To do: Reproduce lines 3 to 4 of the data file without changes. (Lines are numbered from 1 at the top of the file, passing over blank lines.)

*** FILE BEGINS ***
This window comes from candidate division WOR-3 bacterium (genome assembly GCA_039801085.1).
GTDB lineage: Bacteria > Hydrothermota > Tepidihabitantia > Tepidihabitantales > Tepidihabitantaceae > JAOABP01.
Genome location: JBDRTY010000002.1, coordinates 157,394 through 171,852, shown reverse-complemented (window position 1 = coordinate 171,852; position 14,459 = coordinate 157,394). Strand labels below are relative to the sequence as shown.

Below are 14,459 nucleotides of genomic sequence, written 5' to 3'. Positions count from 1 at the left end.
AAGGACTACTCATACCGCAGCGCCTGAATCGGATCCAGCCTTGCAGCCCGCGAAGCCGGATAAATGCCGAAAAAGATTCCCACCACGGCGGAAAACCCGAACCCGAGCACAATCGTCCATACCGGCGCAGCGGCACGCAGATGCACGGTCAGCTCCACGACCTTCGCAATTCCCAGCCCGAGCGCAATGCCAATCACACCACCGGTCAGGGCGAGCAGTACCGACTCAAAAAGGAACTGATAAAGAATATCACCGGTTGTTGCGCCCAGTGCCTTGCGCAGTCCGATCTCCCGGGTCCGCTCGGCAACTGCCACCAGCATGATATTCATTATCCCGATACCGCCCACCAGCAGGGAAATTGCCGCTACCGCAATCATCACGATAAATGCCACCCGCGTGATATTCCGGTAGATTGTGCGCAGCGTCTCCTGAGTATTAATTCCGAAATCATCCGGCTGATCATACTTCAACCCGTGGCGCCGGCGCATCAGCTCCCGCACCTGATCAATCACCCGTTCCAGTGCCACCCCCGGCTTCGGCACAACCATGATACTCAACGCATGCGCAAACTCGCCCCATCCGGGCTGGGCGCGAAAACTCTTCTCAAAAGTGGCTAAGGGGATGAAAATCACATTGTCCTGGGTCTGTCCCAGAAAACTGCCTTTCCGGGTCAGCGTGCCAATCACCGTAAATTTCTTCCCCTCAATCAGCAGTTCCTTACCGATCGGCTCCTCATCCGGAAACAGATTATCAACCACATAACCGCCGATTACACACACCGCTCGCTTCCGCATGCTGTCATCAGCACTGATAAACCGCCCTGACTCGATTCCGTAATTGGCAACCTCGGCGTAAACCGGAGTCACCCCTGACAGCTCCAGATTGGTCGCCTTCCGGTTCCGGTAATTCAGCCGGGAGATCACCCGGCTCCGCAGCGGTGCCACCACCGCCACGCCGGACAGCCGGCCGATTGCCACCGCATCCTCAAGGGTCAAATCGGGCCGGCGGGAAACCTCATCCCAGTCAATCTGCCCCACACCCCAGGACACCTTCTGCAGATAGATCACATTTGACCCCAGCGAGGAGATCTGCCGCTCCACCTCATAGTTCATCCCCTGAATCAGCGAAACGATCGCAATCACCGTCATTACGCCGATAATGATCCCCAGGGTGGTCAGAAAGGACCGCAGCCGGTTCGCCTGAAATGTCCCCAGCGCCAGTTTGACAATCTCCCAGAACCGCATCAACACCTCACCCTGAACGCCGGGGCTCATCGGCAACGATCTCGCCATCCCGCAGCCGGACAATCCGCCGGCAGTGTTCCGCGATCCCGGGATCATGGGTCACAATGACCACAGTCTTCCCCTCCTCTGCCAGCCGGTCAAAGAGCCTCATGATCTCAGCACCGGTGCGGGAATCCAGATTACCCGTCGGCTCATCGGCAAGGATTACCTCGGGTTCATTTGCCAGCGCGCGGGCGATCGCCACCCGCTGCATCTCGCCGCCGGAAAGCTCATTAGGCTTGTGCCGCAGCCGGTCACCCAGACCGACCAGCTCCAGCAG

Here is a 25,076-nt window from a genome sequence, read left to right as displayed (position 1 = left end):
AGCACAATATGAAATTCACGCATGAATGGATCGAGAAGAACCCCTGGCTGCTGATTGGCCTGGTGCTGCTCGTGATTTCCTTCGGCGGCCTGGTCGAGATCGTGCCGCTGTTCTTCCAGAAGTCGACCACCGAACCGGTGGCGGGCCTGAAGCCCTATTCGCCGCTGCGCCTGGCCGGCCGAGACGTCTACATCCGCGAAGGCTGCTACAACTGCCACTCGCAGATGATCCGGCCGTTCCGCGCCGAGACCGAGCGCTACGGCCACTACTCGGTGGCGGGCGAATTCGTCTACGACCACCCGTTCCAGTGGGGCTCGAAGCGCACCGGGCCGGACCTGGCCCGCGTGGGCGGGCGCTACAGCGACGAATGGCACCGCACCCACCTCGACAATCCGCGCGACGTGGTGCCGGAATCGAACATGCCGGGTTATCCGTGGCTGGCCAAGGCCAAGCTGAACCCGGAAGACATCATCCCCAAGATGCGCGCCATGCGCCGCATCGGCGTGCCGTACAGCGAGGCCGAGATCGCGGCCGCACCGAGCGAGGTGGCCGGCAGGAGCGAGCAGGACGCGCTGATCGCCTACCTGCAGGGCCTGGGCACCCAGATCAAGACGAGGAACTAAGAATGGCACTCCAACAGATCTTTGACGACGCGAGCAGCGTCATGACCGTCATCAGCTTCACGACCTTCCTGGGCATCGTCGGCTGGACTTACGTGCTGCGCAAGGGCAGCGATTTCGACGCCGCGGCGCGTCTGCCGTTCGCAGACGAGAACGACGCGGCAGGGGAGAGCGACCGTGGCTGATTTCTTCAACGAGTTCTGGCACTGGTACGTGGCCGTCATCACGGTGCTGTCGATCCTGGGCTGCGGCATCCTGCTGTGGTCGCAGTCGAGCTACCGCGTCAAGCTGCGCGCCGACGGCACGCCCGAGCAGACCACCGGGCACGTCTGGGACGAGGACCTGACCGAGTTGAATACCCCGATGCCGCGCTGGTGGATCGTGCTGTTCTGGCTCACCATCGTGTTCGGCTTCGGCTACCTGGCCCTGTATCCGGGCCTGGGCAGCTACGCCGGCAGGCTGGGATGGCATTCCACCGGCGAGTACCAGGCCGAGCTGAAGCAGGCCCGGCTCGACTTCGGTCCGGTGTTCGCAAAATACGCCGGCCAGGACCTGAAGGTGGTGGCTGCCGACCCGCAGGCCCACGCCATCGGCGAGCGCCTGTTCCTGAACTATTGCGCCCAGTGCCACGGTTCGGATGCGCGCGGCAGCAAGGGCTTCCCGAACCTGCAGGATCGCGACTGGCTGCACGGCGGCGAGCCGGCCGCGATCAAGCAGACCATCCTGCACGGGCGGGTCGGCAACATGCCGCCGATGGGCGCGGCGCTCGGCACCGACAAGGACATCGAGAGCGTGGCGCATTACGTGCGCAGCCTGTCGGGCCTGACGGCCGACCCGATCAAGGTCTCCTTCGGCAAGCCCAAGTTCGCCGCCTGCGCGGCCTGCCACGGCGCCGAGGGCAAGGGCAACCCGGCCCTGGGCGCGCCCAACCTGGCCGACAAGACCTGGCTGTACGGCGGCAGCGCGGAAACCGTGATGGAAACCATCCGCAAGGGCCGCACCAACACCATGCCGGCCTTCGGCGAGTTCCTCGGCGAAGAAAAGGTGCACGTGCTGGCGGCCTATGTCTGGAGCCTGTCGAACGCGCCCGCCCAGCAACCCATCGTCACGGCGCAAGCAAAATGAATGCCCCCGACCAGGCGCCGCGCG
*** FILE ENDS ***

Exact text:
Genome location: JBDRTY010000002.1, coordinates 157,394 through 171,852, shown reverse-complemented (window position 1 = coordinate 171,852; position 14,459 = coordinate 157,394). Strand labels below are relative to the sequence as shown.

Below are 14,459 nucleotides of genomic sequence, written 5' to 3'. Positions count from 1 at the left end.